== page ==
Nikasil and oil and temperature

I have a 328i, 1995 model with Nikasil block. According to BMW South Africa it is fitted with a different thermostat which causes higher combustion
temerature and therefore eliminated the need to worry about sulphuric acid forming and eating away the Nikasil coating.
If I'm not mistaken, this means that the engine runs hotter than other engines. How much hotter? Does any old 20W50 oil do the trick, or should I look for an oil that is specifically formulated for these extreme temperatures. Or is my concern unfounded?
The car has used a bit of oil since its last service which was about 7,000km ago and I want to top it up. I think the workshop used Castrol oil with an SGCF rating if that means anything to anyone. I can't find an oil like this on the shelves in my local spares shop.
Regards MW
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This isn't a real fix, the tried something similar on the early V8s too. It robbed a bit of power there, not heard ofit being done to M52s though.
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You should find plenty of oil rated to API SG or SL combined with CF4 or CI4 which are superior and newer ratings. These will usually have an SAE viscosity of 15w/40 for heavy duty use even in very hot climates. The CF, CG4 CH4 and all C ratings are heavy duty, high detergent diesel ratings but can be combined with petrol ratings to produce what are called 'multifleet' oils suitable for both petrol and diesel engines. These are superior oils to petrol only type as long as the viscosity is suitable for the application.
Huw
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MW de Jager wrote:

The Thermostat and ECU reprogramming were both part of a service campaign (12 09 94 - 4132) as an early attempt to head off the sulfur corrosion of the nikasil liners. I do not believe that either of these modifications were successful if the car was run with high sulpher fuel it still wore the linings. In that campaign the 85 degree thermostat was replaced with a 95 degree one.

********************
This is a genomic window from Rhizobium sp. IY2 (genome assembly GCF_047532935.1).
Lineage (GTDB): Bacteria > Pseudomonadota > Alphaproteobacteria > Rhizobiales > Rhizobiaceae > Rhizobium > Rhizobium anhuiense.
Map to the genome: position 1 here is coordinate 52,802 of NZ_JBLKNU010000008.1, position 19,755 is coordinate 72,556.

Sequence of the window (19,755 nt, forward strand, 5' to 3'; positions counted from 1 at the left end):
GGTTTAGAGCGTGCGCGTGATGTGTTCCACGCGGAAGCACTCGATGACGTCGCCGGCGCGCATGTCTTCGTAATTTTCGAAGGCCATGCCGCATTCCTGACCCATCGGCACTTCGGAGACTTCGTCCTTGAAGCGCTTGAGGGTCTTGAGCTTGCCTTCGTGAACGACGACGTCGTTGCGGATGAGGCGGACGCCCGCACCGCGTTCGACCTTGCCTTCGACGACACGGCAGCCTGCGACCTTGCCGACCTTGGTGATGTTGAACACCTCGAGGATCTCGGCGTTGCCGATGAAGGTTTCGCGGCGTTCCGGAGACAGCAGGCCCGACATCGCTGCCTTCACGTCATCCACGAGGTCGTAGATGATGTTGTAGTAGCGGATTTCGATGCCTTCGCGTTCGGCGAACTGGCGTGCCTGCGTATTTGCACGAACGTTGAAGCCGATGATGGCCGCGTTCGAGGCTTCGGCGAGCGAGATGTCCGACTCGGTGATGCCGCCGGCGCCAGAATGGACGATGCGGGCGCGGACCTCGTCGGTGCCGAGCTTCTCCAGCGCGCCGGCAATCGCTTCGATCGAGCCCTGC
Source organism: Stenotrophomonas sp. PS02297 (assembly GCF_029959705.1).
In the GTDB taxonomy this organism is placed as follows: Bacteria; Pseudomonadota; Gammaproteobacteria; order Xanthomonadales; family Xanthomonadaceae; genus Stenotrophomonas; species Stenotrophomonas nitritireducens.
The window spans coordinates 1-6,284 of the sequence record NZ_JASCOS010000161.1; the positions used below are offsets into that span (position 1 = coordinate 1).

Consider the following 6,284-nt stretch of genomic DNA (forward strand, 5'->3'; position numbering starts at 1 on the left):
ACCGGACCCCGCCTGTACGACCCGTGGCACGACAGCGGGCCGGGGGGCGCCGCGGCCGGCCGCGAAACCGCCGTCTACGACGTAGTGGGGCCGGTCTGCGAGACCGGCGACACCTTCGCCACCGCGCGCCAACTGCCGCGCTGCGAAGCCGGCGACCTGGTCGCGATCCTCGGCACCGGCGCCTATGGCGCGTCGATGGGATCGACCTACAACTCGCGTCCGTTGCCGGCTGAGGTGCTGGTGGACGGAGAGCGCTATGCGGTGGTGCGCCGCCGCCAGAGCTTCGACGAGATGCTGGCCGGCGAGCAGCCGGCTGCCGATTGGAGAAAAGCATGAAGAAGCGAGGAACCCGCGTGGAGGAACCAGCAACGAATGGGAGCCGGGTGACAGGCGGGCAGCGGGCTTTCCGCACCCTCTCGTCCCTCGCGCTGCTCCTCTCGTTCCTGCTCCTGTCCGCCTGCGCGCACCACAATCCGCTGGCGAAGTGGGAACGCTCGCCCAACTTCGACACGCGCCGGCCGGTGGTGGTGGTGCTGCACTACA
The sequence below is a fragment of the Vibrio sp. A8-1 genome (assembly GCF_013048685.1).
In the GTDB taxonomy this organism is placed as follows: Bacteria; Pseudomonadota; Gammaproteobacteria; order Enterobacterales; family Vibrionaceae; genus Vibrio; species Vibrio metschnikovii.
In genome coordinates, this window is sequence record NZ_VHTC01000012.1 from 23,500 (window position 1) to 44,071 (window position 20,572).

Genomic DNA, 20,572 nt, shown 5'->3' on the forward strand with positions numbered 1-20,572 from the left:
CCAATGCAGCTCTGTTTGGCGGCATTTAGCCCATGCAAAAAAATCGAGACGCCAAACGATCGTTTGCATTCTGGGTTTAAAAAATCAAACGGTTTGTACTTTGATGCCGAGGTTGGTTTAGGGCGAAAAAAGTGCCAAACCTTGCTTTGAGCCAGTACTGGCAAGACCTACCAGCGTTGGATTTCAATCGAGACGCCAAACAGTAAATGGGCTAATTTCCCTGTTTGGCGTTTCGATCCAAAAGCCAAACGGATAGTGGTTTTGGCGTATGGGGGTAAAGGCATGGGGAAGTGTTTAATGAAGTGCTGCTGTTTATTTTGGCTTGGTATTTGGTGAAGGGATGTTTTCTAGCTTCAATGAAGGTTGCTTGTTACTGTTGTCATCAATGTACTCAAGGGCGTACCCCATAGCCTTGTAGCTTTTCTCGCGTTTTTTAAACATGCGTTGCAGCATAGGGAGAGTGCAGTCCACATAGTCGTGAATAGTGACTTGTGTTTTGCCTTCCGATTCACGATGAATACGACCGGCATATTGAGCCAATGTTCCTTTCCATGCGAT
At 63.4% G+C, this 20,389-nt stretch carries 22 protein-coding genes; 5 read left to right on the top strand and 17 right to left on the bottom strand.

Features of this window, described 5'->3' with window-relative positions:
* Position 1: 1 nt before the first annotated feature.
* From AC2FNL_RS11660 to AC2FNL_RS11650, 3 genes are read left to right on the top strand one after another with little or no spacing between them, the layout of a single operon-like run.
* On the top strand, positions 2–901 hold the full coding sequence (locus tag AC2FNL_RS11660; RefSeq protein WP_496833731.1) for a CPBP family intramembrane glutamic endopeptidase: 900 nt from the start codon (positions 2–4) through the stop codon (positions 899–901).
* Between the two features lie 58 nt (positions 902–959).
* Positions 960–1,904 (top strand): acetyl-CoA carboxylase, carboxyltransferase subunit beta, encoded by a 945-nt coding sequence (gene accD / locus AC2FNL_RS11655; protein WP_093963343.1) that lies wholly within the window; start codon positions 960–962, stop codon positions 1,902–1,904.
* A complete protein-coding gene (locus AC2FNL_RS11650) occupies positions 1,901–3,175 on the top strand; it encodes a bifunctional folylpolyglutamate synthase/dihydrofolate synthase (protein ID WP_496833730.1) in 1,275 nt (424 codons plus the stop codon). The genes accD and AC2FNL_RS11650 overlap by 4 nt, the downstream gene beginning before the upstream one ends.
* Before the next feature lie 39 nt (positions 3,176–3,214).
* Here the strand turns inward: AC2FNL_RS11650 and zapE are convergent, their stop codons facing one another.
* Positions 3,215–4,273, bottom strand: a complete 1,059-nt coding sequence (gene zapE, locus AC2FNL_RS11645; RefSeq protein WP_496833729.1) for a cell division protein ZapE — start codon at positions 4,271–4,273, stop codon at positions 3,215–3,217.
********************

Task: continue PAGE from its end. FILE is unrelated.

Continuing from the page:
I have a 94 540i which originally had the nikasil block. It was subsequently changed to an alusil one by BMWNA. Interestingly, the thermostat in mine was still the higher temp one and the ECU was not reprogrammed back to original after the block swap.
As a part of a recent major service inspection (which I performed) I replaced the higher temp thermostat with a Wahler 85 degree one,a s well as replacing the original hard plastic thermostat housing with an aluminum aftermarket one.
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MW de Jager wrote:

Are you sure it's a nikasil block? I didn't think any of the small sixes had them.
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Europe had all aluminum blocks in the early '90s (I believe with the M50TU) while US had iron or sleeved blocks until the M52 in '98. They had a big problem with the nikasil blocks in the UK.
FloydR
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BMW South Africa confirmed that my car has an Aluminium/Nikasil block. BMW donated a number of these vehicles to the South African Police way back in 1995/1996 and ran them each with a 200,000 km service plan. Even though the Police destroyed most of them in accidents, a few survived that and made 200,000km without any problems (according to BMW).
In my view 2.8 is hardly a small six, but you are right, the smaller 2.5 and 2.0 sixes were not brought to SA with Nikasil. Only the 2.8 was sold here and only for six months or so after which cast iron blocks were reintroduced.
I am not familiar with what BMW SA did regarding the Nikasil V8s.
Getting back to the oil issue. Should I just top-up with an oil recommended for diesel engines?
Kind regards MW de Jager
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Not specifically. You can use a dual rated oil though. That is, one which has an S rating for petrol as well as a C for diesel.
Huw
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JimV wrote:

Yes, they most definitely did, but not in the US where they had cast iron blocks.
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